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In 1972 he moved to Ferndale, California "in search of rainy forests and windswept beaches." The northern California town, situated among the redwoods and boasting mountain peaks soaring above ragged shorelines, provided amazing scenery and lucid light, ideal for drawing and painting. Larry's success soared after he opened his second shop, the Eifert Gallery in Ferndale, and he soon broadened his artistic vision and audience.

After being mentored by the late Robert Belous of the National Park Service, Larry set his sights on parks, refuges, and non-profit groups. Belous explained to Larry that his art would reach out far more effectively to the conservation community if he kept it at the parks rather than taking it back to the galleries. Armed with sketches and a new direction. Larry marched into the offices of park officials, and soon received commissions for large mural projects and interpretive panel installations. Redwood National Park commissioned Larry's first large mural project, which featured many of the same natural elements that lured him to northern California years before.

Following in his mother's footsteps, Larry visits each site before drawing it, getting a real-life sense of the environment. He spends hours exploring the area, taking notes on each species, sketching and taking photographs along the way. Photos can be extremely useful in the planning process, capturing a specific moment in time to use as a reference later on. He also seeks out veteran park officials, hoping they will share their intimate knowledge of and experiences with the local plants and animals. When they realize Larry shares their passion for nature and its complexity, the park experts quickly open up.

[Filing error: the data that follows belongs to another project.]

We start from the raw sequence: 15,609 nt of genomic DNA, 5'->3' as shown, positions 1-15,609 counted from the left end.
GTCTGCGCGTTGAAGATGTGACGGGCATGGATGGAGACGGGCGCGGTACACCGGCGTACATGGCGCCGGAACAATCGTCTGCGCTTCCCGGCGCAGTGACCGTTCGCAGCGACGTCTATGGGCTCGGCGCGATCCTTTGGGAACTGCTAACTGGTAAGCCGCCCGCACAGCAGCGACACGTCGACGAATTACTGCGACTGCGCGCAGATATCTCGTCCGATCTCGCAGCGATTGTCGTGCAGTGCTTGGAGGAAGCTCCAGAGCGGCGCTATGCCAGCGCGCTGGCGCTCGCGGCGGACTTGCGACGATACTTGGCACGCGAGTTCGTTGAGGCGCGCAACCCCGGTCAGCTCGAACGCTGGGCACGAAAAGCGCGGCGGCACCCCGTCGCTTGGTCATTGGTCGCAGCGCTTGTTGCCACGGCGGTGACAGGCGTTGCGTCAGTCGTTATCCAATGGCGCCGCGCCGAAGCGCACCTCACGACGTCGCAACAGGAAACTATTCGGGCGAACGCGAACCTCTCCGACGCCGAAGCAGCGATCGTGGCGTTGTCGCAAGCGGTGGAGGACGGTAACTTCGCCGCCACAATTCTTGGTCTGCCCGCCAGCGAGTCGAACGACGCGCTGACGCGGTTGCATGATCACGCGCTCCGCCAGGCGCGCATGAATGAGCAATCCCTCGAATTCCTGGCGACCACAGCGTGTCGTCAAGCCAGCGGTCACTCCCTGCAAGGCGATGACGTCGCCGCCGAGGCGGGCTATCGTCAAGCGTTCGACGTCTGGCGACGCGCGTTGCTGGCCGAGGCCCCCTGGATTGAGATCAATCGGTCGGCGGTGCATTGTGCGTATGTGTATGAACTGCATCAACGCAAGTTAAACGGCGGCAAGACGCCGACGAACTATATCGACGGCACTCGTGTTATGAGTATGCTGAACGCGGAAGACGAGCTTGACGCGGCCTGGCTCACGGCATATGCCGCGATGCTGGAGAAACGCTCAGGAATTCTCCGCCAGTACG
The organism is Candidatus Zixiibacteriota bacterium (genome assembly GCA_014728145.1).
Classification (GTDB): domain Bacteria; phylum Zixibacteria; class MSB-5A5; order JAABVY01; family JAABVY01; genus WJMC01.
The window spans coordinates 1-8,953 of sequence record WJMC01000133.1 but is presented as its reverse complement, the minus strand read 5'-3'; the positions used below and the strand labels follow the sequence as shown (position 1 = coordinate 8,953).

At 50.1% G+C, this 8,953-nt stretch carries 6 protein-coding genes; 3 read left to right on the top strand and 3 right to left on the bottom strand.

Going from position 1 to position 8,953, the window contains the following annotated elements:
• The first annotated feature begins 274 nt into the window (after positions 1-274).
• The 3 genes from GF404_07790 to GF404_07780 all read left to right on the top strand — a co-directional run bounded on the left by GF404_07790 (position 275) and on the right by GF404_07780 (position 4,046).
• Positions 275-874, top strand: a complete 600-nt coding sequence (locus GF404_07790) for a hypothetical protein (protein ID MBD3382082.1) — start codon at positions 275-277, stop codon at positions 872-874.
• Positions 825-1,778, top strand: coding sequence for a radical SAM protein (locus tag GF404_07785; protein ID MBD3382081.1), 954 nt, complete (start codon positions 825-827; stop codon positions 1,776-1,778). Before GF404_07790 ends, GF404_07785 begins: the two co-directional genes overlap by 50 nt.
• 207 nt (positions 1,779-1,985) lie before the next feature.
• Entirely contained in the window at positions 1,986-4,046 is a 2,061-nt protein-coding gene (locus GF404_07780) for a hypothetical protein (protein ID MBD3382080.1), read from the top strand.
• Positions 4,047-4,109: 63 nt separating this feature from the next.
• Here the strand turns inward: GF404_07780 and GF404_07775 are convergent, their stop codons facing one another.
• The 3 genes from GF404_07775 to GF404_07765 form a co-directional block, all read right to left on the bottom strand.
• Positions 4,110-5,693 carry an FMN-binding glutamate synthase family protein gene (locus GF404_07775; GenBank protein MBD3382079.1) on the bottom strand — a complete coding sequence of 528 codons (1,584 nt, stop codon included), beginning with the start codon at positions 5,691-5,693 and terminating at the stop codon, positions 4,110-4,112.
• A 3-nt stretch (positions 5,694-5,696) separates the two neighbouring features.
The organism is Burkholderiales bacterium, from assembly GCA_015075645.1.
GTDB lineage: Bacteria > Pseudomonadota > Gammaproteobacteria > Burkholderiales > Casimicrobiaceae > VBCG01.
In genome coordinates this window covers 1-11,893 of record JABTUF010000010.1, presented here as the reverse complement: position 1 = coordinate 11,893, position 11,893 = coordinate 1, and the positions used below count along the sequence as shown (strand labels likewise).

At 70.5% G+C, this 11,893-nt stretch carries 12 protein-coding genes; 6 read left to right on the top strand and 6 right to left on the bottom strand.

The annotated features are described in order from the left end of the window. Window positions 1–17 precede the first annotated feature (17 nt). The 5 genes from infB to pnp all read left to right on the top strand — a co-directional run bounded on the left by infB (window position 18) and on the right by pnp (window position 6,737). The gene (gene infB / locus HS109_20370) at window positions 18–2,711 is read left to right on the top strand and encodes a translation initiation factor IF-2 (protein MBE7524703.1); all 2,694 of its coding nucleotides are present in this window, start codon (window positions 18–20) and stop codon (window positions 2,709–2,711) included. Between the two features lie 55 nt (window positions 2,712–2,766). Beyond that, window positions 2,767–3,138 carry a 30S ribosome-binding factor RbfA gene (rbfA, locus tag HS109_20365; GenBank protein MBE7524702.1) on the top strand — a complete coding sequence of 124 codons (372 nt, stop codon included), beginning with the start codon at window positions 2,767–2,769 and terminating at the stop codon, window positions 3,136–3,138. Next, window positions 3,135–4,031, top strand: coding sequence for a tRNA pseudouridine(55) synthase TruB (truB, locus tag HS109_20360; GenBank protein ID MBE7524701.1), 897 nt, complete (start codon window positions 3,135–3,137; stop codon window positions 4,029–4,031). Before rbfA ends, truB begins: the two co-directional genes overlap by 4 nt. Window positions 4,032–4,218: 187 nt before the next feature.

Larry is not alone on these scouting adventures. His wife, Nancy, an accomplished photographer whose passion for nature mirrors his own, accompanies him on treks through forests and cross-country road trips, and even helps create the art. When he was commissioned to paint a second large mural at the entrance to Joshua Tree National Park, he was given just 17 days to complete it. Many artists would panic, but not the Eiferts. Together Larry and Nancy completed the 14.5- by 90-foot mural, which still stands at the park's entrance today. The complex mural features the animals and plants found in the park's 49 Palms Oasis, complete with labels for each species. Besides being a talented artist, Nancy is also Larry's "rock." She maintains the business, photographs sites, and licenses his work. "Without her, we wouldn't be doing any of this," says Larry.

For the last 15 years, Larry and Nancy have been living in Port Townsend, Washington, where they continue to explore and expand their passion for nature. The area allows the Eiferts to hike one of their favorite trails in the nearby Olympic National Park.

"It's not just a job or painting to me," Larry says. "It's an ongoing, everyday task of learning about nature and portraying it."

See Larry's work or sign up for his blog at www.eifert-art.com.

Michelle Johnson is an intern in American Forests' communications department.
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Title Annotation:EARTHKEEPERS; Larry Eifert
Author:Johnson, Michelle
Publication:American Forests
Geographic Code:1USA
Date:Jan 1, 2011
Words:1063